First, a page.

Three selected papers:
Khennouf L, Gesslein B, Brazhe A, Octeau JC, Kutuzov N, Khakh BS, Lauritzen M. Active role of capillary pericytes during stimulation-induced activity and spreading depolarization. Brain 2018, July, 141 (7); 2032–2046. https://doi.org/10.1093/brain/awy143
Cai C, Fordsmann J, Jensen SH, Hald BO, Gesslein B, Lønstrup M, Brodin B, Lauritzen M. Conducted vascular responses in brain capillaries by synaptic activity and ATP in mouse cerebral cortex. Proc Natl Acad Sci USA 2018, https://doi.org/10.1073/pnas.1707702115
Kutuzov N, Flyvbjerg H, Lauritzen M. Contributions of the glycocalyx, endothelium, and extravascular compartment to the blood-brain barrier. Proc Natl Acad Sci U S A. 2018 Oct 2;115(40):E9429-E9438. doi: 10.1073/pnas.1802155115. Epub 2018 Sep 14.
Dr. Leigh did his undergraduate training at Johns Hopkins University where he majored in Biomedical Engineering and Electrical & Computer Engineering. He then attended medical school at Case Western Reserve University and completed a medical internship and neurology residency at New York Presbyterian Hospital Weill Cornell Medical Center where he received the Distinguished Housestaff Award and was named Chief Resident in Neurology. He returned to Johns Hopkins for stroke fellowship and subsequently stayed on as neurology faculty with a secondary appointment in the department of radiology. In 2014, Dr. Leigh was recruited to the NINDS Intramural Stroke Branch as an Assistant Clinical Investigator. Dr. Leigh heads the Neuro Vascular Brain Imaging Unit, which uses MRI to study disease states that occur at the interface between blood vessels and the brain.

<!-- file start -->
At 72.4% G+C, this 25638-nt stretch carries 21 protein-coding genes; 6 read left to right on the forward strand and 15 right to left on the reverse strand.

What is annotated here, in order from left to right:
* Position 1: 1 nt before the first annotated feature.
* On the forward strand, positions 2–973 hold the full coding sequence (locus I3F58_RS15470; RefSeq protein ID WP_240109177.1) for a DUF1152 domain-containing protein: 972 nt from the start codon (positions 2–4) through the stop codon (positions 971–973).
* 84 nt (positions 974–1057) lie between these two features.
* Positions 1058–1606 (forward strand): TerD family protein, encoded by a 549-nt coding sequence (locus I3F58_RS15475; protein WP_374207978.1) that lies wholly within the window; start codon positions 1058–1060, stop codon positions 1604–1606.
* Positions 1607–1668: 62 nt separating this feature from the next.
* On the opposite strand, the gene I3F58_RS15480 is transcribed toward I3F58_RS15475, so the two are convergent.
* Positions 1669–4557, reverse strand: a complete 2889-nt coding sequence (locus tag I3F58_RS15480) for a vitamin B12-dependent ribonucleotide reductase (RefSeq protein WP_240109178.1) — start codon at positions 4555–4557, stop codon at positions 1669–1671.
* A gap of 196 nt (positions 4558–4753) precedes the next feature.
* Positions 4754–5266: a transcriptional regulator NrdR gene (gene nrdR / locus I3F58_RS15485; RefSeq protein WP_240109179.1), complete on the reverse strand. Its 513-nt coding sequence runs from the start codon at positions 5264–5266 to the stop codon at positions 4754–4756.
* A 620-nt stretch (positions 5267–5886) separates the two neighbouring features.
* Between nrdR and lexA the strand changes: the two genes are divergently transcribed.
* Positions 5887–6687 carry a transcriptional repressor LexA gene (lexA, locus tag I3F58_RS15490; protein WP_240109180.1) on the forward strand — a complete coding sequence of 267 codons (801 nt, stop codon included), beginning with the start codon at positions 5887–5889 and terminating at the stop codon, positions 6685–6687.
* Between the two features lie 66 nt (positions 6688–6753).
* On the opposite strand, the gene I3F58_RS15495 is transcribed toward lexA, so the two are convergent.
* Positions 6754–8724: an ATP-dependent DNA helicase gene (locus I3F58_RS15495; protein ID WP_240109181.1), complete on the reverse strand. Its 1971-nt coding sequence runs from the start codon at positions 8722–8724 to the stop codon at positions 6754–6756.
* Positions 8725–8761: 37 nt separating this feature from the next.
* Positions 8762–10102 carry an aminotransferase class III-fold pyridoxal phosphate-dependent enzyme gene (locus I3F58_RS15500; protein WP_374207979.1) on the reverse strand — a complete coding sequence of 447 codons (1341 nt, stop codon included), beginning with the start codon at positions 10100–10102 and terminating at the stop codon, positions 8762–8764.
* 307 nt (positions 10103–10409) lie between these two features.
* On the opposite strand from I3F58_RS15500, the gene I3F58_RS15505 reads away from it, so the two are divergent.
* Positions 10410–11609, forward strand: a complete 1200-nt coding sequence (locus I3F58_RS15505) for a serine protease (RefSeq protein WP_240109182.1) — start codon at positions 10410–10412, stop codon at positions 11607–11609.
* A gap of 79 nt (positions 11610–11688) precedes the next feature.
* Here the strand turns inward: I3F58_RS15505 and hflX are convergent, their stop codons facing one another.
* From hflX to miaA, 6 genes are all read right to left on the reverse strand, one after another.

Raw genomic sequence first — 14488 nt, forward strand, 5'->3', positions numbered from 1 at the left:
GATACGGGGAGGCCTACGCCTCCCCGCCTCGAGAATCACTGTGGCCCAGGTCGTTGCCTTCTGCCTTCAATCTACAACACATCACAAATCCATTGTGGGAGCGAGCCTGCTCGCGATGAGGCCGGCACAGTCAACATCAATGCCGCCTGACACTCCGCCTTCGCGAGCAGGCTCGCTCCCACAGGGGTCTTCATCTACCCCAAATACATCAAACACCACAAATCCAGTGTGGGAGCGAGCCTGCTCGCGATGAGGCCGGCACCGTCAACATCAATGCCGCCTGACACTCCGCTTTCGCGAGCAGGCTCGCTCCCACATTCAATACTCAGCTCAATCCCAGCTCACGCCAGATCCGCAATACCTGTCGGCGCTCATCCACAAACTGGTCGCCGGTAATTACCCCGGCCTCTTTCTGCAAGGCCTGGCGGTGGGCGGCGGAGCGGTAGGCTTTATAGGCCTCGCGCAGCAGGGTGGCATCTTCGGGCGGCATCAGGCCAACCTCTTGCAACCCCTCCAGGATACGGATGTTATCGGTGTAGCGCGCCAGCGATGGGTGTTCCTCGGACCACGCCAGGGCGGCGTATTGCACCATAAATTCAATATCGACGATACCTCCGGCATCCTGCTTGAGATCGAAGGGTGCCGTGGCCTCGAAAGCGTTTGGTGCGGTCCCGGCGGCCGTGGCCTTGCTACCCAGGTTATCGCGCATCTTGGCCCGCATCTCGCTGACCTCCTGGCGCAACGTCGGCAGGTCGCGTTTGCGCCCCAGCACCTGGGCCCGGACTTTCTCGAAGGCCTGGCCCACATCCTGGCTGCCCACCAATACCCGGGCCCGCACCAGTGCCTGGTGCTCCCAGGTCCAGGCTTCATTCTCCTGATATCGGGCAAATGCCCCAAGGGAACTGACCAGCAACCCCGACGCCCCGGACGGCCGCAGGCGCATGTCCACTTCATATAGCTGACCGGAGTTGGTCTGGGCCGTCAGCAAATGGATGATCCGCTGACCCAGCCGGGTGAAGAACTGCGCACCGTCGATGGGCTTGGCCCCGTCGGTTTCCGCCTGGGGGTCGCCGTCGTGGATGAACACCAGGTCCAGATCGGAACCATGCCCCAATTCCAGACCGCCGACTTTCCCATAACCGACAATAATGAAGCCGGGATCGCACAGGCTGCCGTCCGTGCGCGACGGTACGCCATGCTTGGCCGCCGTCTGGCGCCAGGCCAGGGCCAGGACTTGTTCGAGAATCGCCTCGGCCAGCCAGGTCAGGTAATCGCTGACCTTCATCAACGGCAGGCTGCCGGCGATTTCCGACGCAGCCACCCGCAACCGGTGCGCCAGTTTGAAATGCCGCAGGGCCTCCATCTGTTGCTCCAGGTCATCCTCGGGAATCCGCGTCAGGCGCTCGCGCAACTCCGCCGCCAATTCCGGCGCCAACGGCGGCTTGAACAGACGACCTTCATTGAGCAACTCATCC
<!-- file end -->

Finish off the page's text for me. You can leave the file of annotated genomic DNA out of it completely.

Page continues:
Dr Jose I Suarez Professor of Anesthesiology and Critical Care Medicine, Neurology, and Neurosurgery and Director of the Neurocritical Care Division at the Johns Hopkins University in Baltimore, MD. Dr Suarez has authored or co-authored over 160 publications in the areas of stroke and critical care neurology and neurosurgery in reputable journals including the New England Journal of Medicine, JAMA, Stroke, Critical Care Medicine, and Neurology. He is a member of the Editorial Board of Stroke. He is also a member of the Board of Directors and President of the Neurocritical Care Society. Dr Suarez areas of research interest include subarachnoid hemorrhage, acute ischemic stroke, cerebral edema, and outcomes in neurocritical care. He has been the principal investigators or co-investigator in important clinical trials investigating neuroprotection, blood pressure management, and stem cell infusions in patients with subarachnoid hemorrhage, intracranial hemorrhage, and subarachnoid hemorrhage, and cerebral physiology at high altitude and human space travel ground analogs. Dr Suarez was the PI for the NINDS-funded ALISAH Multicenter Pilot Study and is the PI for the ALISAH II International Multicenter Phase II clinical trial. Dr Suarez also has been a member of DSMB for several Phase III clinical trials including the NINDS-funded TBI in Latin America Lifespan Analysis and a member of the Executive Committee for the NINDS-funded ATACH II Trial. Dr Suarez has served at several research study sections including NSD-K (NINDS/NIH), BRAIN (AHA/ASA), Hong Kong Research Council. Dr Suarez was the founder of the Neurocritical Care Research Network (NCRN), which is composed of 260 neurocritical care units and investigators from 47 centers and have recently completed the PRINCE Study, the first observational study investigating the practice of neurocritical care.